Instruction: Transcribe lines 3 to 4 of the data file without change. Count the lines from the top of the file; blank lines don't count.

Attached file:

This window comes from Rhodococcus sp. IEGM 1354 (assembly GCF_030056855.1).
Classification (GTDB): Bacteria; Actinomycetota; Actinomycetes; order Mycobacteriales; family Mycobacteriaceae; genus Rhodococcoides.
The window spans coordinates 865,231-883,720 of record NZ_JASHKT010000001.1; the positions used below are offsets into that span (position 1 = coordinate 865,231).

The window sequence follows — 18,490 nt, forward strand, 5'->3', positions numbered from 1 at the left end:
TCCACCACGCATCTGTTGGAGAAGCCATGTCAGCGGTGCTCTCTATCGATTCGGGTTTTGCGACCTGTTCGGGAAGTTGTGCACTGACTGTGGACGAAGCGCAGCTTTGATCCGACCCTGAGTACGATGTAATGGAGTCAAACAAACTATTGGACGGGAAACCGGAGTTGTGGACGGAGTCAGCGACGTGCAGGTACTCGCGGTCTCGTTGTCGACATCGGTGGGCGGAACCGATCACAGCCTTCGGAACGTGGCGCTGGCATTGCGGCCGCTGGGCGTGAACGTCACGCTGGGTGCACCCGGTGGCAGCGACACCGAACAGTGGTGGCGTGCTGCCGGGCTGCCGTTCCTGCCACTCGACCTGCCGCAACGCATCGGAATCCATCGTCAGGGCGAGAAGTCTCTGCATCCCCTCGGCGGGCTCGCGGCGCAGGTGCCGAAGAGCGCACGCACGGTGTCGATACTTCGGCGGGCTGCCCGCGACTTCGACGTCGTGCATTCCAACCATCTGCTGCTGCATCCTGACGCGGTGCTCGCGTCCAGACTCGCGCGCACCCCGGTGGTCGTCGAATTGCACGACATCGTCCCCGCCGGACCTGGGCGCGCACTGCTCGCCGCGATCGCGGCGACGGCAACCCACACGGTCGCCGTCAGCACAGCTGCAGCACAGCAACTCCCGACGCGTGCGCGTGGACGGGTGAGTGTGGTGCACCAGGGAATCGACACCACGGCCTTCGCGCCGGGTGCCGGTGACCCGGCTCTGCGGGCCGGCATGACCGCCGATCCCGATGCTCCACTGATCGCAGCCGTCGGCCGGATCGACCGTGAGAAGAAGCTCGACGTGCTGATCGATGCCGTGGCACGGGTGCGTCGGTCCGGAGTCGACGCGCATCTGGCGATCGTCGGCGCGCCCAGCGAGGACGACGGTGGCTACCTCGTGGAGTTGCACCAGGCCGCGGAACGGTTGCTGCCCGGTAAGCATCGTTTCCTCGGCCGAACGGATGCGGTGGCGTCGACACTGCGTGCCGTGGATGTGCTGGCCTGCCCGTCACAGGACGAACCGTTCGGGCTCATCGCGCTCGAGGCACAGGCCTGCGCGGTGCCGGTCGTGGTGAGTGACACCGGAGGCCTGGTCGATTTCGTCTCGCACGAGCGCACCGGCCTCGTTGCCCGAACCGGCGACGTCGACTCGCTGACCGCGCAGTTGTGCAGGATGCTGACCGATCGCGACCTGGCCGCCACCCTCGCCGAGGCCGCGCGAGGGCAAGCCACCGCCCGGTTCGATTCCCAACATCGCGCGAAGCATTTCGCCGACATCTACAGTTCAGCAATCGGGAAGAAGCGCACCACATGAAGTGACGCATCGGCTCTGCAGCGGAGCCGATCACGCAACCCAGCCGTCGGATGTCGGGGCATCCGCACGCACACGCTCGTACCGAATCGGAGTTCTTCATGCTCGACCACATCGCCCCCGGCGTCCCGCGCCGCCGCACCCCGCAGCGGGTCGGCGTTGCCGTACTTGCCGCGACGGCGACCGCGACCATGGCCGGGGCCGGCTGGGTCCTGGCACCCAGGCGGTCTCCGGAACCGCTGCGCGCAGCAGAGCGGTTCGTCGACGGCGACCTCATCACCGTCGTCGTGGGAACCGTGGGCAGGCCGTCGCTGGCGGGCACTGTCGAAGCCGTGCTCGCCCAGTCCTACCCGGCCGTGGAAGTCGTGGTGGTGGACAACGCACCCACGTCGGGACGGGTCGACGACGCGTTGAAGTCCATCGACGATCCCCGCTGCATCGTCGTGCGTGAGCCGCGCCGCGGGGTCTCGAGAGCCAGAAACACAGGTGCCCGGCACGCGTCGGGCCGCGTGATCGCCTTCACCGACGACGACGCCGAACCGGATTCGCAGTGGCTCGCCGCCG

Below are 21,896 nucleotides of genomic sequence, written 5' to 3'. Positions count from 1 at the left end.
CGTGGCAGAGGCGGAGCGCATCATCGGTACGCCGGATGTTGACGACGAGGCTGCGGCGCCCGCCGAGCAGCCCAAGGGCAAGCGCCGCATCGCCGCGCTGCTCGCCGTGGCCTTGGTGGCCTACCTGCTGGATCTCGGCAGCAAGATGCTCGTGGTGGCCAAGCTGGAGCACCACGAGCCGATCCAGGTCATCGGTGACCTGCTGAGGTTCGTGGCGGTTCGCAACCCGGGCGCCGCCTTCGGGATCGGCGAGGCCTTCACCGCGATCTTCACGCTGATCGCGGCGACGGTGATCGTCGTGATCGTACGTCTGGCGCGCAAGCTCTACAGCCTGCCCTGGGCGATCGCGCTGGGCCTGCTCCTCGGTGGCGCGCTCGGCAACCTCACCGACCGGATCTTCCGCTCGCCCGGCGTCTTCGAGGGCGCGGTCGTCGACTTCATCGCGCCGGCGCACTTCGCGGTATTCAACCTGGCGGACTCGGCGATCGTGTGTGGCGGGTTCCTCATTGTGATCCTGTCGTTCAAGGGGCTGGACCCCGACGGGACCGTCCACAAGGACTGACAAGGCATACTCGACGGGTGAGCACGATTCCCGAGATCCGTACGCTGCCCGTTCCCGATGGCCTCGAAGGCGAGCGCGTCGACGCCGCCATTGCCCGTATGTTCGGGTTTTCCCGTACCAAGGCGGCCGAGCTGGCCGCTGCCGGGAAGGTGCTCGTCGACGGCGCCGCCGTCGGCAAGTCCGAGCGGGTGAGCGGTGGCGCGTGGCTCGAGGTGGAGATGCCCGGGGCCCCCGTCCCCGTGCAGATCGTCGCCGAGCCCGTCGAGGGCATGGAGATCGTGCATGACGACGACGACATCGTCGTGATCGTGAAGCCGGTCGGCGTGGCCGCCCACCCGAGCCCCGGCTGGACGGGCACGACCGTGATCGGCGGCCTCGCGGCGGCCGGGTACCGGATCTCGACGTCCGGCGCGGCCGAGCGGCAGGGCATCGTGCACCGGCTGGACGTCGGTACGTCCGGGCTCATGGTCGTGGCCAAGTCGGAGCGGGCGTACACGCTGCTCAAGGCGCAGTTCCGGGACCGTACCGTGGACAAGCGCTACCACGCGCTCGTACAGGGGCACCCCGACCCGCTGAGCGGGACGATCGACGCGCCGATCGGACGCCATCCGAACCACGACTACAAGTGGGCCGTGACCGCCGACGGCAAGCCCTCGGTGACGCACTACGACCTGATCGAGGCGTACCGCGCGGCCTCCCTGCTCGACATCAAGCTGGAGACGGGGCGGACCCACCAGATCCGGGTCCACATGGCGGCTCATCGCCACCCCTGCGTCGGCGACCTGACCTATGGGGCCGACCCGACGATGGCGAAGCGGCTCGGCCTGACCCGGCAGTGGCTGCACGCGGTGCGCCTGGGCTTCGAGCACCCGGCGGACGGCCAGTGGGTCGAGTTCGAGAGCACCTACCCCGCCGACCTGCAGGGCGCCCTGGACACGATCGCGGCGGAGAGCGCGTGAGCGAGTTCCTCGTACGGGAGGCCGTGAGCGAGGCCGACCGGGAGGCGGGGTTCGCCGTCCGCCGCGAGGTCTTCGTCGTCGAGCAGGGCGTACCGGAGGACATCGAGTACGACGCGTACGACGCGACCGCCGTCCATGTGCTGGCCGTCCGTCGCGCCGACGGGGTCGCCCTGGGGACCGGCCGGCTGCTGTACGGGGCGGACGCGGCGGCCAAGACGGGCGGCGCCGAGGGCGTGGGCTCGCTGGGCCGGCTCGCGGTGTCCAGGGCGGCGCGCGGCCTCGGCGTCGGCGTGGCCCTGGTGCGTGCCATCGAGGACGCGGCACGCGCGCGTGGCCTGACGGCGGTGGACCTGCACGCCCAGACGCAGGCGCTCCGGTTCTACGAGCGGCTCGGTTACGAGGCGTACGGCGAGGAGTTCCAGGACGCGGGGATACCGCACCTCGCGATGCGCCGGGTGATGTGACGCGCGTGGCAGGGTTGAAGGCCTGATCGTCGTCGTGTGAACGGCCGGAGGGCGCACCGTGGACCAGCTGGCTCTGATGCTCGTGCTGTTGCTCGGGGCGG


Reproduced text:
The window spans coordinates 865,231-883,720 of record NZ_JASHKT010000001.1; the positions used below are offsets into that span (position 1 = coordinate 865,231).

The window sequence follows — 18,490 nt, forward strand, 5'->3', positions numbered from 1 at the left end: